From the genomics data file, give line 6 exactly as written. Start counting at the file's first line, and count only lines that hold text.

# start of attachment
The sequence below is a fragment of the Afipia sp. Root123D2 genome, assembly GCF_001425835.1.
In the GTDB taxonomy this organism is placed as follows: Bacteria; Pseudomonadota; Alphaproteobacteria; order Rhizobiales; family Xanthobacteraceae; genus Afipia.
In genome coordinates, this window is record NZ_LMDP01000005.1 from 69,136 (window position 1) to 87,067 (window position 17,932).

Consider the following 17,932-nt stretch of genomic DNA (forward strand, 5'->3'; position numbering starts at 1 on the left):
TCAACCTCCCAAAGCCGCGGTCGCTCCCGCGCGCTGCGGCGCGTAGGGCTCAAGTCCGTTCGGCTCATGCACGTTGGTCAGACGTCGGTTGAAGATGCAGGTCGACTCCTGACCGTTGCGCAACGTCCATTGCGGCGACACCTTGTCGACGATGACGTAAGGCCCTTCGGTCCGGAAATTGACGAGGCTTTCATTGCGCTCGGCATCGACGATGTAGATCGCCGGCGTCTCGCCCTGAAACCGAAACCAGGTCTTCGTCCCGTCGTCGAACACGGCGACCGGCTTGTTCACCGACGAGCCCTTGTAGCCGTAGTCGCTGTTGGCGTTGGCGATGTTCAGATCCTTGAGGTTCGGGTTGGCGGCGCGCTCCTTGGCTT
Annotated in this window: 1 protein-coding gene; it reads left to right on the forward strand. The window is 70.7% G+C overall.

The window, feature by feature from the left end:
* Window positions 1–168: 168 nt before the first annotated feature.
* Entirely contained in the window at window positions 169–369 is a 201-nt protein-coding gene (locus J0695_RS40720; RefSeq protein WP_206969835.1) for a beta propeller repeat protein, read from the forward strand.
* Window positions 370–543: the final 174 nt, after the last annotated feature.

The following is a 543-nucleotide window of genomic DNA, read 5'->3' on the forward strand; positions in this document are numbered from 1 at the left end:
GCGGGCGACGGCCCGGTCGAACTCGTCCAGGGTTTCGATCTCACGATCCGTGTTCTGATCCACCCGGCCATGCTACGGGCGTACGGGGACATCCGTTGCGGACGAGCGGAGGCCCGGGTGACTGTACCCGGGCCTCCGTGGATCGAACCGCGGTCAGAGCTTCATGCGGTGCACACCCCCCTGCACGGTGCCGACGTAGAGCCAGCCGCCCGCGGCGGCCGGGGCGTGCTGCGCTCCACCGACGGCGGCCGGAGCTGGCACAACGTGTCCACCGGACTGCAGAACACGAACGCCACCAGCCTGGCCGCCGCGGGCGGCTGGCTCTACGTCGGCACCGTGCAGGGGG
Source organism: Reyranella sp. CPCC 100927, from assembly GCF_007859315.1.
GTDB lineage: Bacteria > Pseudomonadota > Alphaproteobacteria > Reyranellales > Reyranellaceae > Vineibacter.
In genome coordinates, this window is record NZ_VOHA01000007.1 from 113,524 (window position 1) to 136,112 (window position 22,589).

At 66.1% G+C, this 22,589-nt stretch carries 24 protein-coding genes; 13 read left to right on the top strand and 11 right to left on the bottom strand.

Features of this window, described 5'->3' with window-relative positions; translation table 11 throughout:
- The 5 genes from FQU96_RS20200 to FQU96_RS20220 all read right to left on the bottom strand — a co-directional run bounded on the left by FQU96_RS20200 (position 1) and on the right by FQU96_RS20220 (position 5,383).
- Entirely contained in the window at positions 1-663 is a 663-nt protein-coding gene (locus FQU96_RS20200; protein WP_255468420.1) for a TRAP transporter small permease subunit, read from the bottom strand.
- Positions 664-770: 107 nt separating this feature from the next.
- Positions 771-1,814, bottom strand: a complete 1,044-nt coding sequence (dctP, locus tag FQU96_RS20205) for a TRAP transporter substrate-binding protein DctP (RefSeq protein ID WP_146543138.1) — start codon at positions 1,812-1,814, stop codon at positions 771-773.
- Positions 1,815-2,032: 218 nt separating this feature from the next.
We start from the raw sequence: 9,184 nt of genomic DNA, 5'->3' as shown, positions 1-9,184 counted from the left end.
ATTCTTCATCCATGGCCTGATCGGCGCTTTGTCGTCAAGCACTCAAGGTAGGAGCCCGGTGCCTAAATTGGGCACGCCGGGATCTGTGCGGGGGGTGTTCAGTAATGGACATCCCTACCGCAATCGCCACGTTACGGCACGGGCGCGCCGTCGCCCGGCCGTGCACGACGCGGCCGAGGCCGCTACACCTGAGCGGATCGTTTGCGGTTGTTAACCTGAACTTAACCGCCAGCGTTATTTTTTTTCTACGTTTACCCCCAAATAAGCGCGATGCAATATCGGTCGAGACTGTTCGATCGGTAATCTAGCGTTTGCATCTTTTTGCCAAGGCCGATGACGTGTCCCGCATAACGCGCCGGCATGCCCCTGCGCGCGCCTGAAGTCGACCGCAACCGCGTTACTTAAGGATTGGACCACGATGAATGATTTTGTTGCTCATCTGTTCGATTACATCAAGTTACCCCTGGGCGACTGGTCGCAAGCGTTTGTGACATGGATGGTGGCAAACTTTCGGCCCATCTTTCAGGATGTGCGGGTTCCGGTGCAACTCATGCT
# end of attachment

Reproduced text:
Annotated in this window: 1 protein-coding gene; it reads left to right on the forward strand. The window is 70.7% G+C overall.